Republican presidential candidate, former Massachusetts Gov. Mitt Romney arrives at his headquarters, Friday, Aug. 17, 2012, in Boston. (AP Photo/Evan Vucci)
The weak economy and high unemployment concern Americans the most, polls show. Yet much of the political heat generated lately has been over Medicare and Mitt Romney's tax returns.
Polls aside, neither issue seems likely to go away.
Medicare became a hot topic when the Republican presidential challenger named Rep. Paul Ryan of Wisconsin as his running mate. Ryan, who is House Budget Committee chairman, has authored conservative budgets that would slash domestic spending and revamp Medicare and Medicaid.
President Barack Obama and other Democrats have been hammering Ryan's proposals in an attempt to tie Romney more closely to them.
Romney has pushed back hard, seeking to turn the tables by insisting Obama is the one who'd wreck Medicare. The subject is important in swing states with many seniors, including Florida.
"We will lead, we will take on the tough issues," Ryan told a rally Friday in Glen Allen, Va., his first of two in Virginia.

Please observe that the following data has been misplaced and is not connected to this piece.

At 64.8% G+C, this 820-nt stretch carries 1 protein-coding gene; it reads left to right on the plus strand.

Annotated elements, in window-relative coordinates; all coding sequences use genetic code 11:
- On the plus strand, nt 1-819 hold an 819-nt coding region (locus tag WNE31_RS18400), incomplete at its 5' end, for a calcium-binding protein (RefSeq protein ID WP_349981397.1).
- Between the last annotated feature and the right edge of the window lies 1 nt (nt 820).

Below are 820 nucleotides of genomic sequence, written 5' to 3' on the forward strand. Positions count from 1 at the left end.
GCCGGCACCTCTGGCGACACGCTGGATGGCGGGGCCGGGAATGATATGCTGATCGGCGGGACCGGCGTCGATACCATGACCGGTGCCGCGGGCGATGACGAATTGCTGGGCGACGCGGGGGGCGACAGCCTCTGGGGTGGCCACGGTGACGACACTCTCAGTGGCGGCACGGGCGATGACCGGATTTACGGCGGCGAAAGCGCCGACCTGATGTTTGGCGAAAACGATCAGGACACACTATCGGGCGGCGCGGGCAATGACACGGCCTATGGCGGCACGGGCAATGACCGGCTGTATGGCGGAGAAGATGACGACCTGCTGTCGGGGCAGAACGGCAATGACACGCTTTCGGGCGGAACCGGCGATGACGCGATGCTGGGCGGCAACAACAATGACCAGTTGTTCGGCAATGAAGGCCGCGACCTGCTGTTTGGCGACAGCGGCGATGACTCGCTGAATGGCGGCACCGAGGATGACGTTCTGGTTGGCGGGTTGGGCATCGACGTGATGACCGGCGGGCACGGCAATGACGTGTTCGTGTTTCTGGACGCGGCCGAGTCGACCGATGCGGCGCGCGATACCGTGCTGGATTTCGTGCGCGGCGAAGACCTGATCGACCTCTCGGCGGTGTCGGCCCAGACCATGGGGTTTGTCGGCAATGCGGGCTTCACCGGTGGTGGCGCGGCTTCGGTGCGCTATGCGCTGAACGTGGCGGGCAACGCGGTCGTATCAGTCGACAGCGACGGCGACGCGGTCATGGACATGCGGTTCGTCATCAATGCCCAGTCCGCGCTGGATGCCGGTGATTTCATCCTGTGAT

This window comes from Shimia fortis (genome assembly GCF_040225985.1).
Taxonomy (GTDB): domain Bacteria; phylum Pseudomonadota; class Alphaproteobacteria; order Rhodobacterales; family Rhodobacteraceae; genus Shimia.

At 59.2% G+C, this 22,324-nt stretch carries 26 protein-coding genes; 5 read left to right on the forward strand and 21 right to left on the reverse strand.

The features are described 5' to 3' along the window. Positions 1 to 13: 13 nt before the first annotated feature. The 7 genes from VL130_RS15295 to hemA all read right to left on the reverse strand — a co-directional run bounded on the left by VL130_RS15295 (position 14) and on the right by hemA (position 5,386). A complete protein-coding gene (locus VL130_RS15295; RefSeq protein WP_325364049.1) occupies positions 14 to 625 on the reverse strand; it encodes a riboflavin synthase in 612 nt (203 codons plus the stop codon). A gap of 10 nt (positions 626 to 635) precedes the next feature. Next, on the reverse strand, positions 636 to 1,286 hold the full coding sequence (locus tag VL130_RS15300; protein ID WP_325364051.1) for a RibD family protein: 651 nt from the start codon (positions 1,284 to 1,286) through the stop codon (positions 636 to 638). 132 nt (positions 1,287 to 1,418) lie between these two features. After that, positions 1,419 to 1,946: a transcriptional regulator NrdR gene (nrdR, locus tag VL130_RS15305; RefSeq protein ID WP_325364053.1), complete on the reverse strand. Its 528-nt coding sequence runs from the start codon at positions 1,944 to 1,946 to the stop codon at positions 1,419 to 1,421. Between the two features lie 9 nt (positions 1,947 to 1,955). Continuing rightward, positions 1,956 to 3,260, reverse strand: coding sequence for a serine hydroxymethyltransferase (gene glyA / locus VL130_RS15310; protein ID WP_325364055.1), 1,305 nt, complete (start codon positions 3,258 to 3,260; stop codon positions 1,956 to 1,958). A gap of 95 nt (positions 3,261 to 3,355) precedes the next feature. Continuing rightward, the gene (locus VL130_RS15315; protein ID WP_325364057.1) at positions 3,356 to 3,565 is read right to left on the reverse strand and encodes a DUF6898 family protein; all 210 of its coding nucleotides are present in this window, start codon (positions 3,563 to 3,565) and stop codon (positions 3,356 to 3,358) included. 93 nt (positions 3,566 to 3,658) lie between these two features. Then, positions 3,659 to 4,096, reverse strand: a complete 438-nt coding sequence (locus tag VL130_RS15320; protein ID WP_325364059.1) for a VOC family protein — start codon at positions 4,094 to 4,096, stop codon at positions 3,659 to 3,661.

Speaking to reporters Thursday in South Carolina, Romney used a white board to defend and contrast his Medicare stance with Obama's.
Questions quickly turned to his taxes.
Romney said he'd checked his returns for the past 10 years and "every year, I've paid at least 13 percent." Prove it, Democrats demanded.
Obama's campaign promised Friday not to demand more returns or offer further criticism "for the rest of the campaign"— if Romney would release five years' worth.
He's released only his 2010 return and an estimate for 2011, and he says there will be no more. The 2010 form showed a 13.9 percent effective rate.
Romney was fundraising Friday at in Southampton, N.Y. On Saturday, Ryan will campaign — with his mother, in her late 70s — at a retirement community in Florida, where interest in Medicare issues is keen.
Obama and Vice President Joe Biden had no scheduled campaign events.
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